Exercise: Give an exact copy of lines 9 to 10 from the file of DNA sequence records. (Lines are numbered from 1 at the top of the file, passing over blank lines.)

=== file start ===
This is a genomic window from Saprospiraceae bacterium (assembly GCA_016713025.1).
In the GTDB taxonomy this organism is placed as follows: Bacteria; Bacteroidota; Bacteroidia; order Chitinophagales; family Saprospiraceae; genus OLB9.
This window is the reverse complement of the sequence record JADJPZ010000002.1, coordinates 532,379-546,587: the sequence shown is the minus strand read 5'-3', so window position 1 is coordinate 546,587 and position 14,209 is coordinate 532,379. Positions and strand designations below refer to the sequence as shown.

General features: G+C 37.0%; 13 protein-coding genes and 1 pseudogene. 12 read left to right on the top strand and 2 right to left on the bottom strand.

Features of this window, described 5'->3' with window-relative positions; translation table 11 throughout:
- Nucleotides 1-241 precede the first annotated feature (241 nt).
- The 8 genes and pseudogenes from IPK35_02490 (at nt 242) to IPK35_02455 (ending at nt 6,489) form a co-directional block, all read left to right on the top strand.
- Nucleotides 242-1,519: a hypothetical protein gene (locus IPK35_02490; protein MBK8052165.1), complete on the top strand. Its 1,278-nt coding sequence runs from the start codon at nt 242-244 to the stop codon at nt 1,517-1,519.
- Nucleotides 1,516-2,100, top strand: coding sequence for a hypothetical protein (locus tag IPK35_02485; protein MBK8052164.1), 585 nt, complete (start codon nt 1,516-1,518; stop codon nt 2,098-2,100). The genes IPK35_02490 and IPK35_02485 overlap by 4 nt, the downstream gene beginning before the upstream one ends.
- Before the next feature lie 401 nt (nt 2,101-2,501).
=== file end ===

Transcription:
- Nucleotides 1,516-2,100, top strand: coding sequence for a hypothetical protein (locus tag IPK35_02485; protein MBK8052164.1), 585 nt, complete (start codon nt 1,516-1,518; stop codon nt 2,098-2,100). The genes IPK35_02490 and IPK35_02485 overlap by 4 nt, the downstream gene beginning before the upstream one ends.
- Before the next feature lie 401 nt (nt 2,101-2,501).